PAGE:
How does the 2013 America's Cup work?
Other Racing

The 2013 America's Cup is now underway! So how does this thing work?

7/5/13 in Other Racing   |   JoeKukura   |   488 respect

Blog Photo - How does the 2013 America's Cup work?Yesterday's opening ceremonies officially kicked off the 2013 America's Cup competition in San Francisco, CA. The yacht race dating back to 1851 is now a triannual battle of incredibly fast and dangerous 72-foot wing-sail catamarans. The finals won't be held until September, but the America's Cup 2013 competition is now underway.

And by "underway", I do not actually mean "underway". Today's qualifiers were canceled because of high winds. "At 9:00am the wind is over 20 knots on the race course area and the forecast is for it to increase as the day goes on,” race officer John Craig told the San Francisco Chronicle. “The right decision is to keep the AC72s out of the parade and time trials today to keep everyone in good shape."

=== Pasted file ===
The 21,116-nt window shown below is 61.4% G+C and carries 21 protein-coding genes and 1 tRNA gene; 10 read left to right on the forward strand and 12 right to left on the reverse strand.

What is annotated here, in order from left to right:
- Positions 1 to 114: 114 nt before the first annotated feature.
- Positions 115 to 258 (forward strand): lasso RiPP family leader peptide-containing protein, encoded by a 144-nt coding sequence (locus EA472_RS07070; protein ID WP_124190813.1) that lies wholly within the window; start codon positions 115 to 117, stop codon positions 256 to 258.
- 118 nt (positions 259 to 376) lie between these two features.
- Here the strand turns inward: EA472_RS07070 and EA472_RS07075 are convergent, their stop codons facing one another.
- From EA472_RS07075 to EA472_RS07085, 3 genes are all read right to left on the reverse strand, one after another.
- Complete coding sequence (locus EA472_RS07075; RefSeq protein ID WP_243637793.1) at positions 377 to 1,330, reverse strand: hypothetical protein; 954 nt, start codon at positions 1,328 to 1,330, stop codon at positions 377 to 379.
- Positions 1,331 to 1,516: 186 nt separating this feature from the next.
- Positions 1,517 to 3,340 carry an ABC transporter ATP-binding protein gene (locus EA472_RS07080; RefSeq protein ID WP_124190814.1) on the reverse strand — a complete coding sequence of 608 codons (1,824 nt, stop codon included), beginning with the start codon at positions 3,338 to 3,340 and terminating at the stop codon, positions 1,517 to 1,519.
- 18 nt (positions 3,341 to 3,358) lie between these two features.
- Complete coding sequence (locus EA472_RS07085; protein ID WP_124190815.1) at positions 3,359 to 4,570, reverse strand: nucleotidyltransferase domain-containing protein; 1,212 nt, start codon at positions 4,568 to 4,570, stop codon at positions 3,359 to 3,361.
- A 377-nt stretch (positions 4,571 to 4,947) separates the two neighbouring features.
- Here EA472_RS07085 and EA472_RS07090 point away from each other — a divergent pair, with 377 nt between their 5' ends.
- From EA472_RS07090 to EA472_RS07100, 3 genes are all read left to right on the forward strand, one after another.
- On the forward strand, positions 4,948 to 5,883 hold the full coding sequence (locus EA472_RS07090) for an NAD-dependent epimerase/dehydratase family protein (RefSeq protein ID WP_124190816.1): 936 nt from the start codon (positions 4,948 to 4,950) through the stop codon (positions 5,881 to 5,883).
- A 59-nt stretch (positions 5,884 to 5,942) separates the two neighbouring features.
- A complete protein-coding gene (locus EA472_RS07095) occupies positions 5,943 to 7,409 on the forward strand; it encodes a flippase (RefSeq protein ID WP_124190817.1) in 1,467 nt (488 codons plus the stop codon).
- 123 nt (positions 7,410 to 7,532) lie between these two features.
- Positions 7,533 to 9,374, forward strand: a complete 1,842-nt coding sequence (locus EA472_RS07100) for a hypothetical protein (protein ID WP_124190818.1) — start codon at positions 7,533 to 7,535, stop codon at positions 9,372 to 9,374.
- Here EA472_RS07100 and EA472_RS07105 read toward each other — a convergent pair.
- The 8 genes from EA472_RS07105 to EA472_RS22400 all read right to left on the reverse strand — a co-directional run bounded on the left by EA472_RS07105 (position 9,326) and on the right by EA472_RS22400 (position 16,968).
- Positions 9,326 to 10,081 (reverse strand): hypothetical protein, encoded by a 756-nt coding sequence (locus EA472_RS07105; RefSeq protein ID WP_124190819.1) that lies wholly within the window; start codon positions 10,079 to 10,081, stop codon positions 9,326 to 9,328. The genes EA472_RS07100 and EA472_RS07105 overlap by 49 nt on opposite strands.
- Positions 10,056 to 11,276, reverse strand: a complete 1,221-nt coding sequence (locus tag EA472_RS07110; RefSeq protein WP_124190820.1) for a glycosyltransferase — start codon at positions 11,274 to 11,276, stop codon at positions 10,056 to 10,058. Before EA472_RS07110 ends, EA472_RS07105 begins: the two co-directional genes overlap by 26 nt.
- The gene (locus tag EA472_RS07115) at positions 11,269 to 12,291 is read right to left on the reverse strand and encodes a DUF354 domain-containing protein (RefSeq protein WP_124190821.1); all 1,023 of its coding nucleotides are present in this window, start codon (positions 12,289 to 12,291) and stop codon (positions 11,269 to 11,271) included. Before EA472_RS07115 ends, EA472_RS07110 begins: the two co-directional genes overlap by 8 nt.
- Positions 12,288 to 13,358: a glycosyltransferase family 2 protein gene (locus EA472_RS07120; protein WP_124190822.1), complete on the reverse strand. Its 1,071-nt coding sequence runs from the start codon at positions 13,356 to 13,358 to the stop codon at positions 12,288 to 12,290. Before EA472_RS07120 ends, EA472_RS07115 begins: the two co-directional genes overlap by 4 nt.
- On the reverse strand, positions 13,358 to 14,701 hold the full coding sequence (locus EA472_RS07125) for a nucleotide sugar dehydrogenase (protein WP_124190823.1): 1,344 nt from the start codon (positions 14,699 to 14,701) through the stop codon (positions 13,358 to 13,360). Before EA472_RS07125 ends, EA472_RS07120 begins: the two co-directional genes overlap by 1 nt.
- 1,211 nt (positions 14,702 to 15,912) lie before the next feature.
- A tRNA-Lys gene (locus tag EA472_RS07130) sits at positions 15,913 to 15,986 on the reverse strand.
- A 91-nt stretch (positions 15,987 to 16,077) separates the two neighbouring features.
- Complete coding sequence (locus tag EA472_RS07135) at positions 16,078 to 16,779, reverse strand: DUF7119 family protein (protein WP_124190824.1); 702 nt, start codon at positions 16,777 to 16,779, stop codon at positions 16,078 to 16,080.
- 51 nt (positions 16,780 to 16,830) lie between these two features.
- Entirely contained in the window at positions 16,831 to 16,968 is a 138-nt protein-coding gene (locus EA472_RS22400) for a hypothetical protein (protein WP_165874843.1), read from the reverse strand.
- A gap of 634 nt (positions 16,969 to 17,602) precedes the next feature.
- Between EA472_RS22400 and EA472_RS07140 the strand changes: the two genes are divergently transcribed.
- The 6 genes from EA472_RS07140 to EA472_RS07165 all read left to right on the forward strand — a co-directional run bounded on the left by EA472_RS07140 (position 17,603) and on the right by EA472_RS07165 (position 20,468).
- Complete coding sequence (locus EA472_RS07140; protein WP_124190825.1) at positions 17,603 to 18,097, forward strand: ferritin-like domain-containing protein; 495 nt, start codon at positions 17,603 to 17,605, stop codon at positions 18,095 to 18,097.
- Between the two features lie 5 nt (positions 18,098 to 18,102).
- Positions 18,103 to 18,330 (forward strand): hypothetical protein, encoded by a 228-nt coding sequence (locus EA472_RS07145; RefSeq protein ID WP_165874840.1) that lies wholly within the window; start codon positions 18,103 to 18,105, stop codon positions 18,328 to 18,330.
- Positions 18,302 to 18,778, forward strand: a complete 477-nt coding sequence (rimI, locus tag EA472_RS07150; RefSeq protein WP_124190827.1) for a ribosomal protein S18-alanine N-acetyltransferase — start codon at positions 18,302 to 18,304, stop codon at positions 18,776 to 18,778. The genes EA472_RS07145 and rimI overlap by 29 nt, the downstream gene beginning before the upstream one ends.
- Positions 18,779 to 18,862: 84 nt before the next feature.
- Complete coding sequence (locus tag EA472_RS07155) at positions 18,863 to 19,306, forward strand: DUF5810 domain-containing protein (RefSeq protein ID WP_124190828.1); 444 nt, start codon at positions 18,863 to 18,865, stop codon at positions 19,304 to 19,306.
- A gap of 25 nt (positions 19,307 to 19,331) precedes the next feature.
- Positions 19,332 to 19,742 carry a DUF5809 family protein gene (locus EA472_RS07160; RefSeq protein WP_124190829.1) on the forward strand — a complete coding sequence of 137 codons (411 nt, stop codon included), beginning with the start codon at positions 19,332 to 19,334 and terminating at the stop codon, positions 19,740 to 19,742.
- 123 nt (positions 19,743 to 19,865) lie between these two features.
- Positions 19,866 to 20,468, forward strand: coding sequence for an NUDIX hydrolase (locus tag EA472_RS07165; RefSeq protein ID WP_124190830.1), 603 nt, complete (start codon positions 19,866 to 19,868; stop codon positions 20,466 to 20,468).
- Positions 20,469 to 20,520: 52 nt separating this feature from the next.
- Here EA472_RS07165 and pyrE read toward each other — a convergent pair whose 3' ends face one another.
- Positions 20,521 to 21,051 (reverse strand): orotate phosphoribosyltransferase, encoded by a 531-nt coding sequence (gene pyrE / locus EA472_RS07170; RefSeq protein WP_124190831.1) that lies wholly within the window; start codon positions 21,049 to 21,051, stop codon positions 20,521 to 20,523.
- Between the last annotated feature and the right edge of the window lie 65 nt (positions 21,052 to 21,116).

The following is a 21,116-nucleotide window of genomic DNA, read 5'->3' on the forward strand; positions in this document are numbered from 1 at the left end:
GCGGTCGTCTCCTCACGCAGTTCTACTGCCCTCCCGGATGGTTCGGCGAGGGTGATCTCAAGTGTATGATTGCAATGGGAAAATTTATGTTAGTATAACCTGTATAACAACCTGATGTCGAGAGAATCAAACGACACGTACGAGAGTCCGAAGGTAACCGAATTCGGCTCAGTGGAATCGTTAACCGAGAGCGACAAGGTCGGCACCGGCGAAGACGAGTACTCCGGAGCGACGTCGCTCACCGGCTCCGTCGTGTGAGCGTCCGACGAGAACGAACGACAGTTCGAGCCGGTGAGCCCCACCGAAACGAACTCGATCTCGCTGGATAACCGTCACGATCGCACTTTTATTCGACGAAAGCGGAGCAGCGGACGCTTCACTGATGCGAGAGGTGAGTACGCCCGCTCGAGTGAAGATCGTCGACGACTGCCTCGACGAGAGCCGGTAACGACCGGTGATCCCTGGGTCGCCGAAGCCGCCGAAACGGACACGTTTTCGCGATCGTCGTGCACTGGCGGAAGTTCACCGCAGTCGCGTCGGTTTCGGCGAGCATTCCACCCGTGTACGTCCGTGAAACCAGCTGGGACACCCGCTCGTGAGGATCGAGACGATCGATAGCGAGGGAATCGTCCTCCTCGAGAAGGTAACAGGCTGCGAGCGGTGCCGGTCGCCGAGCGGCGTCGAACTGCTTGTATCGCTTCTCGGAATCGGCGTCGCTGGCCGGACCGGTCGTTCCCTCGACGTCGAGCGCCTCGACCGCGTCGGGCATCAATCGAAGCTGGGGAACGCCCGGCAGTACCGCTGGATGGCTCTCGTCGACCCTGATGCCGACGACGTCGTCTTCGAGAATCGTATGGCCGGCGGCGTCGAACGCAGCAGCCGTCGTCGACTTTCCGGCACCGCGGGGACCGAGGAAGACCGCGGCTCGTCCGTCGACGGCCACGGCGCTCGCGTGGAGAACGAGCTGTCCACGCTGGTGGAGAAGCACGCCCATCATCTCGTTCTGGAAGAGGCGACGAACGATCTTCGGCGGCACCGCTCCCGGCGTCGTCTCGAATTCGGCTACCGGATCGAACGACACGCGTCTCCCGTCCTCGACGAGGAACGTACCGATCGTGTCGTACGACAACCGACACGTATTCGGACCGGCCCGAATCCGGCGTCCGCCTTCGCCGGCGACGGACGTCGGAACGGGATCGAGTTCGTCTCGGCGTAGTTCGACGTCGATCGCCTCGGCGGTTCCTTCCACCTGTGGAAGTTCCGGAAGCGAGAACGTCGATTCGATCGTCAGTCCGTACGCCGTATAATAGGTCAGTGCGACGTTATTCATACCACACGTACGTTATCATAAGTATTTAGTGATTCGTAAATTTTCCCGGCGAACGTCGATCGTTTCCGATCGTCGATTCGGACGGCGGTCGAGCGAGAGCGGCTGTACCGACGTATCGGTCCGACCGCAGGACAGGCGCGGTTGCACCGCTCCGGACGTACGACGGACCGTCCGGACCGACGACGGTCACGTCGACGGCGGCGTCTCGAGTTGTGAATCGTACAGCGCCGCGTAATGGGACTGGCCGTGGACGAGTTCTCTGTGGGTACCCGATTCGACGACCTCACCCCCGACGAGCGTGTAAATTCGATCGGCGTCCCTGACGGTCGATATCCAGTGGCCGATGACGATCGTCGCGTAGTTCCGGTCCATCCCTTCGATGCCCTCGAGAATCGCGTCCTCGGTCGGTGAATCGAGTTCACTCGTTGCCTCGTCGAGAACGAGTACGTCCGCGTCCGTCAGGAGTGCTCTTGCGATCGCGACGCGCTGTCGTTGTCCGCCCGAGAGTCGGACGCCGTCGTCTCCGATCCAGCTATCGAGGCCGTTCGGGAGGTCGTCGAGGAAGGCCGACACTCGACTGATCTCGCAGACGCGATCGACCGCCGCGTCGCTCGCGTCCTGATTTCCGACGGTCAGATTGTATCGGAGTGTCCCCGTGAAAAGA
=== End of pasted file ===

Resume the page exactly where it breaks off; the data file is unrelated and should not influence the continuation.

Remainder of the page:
Why should you care about the America's Cup? If you ask me, you should care because it is incredibly gripping to watch the risky, high-speed action taking place on the competing catamarans. If you want to see some of this grippy, risky, high-speed action, check out the video below from yesterday's opening ceremonies.


Sunday's qualifying races will not be on TV, but you can watch the America's Cup qualifiers live on YouTube beginning Sunday at 3:15 EDT/12:15 PDT. The qualifiers continue through the end of August.

Blog Photo - How does the 2013 America's Cup work?The qualifiers will produce a single winner, and that winner is awarded the Louis Vitton Cup. That winner then becomes the challenger -- earning the right to take on the reigning champion, Team USA in Larry Ellison's high-tech $10 million catamaran. Three teams are participating in these qualifiers -- Emirates Team New Zealand, Sweden's Artemis Racing and Italy's Luna Rossa Challenge.

The schedule of these qualifiers is not set in stone, as the Swedes have asked for more time after the sailing death of crew member Andrew "Bart" Simpson in an accident on a May 9 practice race.

Teams will race two at a time in the qualifiers, with races of 6 to 10 nautical miles. This Cup marks the first race where all the teams have boats capable of racing at speeds of more than 50 miles per hour. Check out this map of the America's Cup course to see where these races are held.

The 2013 race also marks the first time since 1995 that the America's Cup competition is actually being held in America.
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